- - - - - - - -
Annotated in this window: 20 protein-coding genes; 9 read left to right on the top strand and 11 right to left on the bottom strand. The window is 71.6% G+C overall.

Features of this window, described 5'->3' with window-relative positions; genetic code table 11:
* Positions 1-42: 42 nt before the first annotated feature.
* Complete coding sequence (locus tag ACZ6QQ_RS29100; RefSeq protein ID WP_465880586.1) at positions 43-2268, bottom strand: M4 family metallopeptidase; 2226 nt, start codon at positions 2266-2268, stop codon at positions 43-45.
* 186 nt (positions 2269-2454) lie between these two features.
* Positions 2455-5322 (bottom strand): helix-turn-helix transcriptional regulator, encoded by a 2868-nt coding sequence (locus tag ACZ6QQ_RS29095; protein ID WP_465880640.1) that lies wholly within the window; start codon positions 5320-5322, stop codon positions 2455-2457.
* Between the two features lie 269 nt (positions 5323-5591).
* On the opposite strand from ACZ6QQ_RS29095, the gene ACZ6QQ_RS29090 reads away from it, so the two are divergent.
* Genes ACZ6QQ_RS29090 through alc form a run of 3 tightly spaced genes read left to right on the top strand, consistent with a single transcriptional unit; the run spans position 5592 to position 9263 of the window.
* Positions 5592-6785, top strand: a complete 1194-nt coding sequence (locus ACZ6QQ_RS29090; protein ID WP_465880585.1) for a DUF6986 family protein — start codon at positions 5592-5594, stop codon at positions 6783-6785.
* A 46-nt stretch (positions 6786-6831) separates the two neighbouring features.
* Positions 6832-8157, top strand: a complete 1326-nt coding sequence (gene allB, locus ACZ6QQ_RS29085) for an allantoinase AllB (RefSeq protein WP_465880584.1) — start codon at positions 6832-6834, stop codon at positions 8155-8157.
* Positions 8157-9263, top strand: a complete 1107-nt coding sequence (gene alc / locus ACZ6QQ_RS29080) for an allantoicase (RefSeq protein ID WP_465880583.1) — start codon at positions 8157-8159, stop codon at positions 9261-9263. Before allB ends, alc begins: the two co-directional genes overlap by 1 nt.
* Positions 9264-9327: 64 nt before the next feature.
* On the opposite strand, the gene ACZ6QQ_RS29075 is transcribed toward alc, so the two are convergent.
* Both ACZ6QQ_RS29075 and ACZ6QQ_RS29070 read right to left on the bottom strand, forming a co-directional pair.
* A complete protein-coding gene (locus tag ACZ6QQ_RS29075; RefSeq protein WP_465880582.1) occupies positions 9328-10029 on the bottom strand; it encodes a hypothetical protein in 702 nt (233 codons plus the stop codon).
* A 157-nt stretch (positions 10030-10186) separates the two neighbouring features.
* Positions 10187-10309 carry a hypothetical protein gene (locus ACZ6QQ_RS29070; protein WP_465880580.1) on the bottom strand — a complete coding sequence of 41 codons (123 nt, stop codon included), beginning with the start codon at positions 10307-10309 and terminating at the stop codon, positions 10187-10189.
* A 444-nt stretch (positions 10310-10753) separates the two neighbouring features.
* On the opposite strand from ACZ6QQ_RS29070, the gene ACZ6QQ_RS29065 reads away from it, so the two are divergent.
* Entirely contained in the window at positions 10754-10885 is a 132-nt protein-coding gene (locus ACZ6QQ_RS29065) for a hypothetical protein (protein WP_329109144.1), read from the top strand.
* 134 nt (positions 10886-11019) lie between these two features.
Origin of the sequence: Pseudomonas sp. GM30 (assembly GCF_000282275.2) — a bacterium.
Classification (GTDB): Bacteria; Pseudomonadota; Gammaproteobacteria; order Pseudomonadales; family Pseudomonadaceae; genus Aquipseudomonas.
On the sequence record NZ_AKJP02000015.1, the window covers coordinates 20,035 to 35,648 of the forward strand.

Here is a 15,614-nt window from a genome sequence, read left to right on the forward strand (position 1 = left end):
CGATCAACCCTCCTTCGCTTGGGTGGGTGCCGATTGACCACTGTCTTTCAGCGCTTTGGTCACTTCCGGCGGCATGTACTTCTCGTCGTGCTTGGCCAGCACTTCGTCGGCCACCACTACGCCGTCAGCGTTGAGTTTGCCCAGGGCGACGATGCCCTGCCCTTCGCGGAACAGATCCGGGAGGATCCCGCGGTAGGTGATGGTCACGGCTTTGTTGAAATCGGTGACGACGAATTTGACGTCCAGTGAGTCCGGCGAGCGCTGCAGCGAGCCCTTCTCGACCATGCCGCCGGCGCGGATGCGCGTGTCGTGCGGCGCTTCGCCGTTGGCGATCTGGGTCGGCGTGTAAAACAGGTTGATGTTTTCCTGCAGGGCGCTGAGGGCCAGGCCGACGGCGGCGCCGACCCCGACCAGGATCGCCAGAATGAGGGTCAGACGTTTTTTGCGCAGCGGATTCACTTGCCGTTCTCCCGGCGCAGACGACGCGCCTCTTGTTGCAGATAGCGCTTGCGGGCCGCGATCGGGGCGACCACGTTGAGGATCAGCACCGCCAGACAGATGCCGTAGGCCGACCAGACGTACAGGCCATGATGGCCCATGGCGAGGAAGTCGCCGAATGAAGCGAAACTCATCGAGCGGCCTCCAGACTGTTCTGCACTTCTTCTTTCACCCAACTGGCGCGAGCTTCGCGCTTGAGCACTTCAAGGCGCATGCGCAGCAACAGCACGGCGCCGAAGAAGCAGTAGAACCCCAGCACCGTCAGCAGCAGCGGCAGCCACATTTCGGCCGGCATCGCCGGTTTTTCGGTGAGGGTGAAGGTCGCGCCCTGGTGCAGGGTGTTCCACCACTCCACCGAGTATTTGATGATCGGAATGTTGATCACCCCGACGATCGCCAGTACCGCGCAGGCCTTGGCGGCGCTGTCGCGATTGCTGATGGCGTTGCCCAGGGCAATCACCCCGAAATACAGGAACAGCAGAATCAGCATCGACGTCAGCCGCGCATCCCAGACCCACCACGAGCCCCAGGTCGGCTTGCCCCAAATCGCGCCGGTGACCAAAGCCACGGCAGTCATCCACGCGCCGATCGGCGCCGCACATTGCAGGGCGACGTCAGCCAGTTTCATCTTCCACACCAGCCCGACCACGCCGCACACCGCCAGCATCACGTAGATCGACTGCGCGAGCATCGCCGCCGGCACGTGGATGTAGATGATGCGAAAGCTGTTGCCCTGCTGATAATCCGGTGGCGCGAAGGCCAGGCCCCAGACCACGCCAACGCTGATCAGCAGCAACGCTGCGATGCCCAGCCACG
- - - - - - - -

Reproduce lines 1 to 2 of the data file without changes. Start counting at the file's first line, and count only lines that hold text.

Annotated in this window: 20 protein-coding genes; 9 read left to right on the top strand and 11 right to left on the bottom strand. The window is 71.6% G+C overall.

Features of this window, described 5'->3' with window-relative positions; genetic code table 11: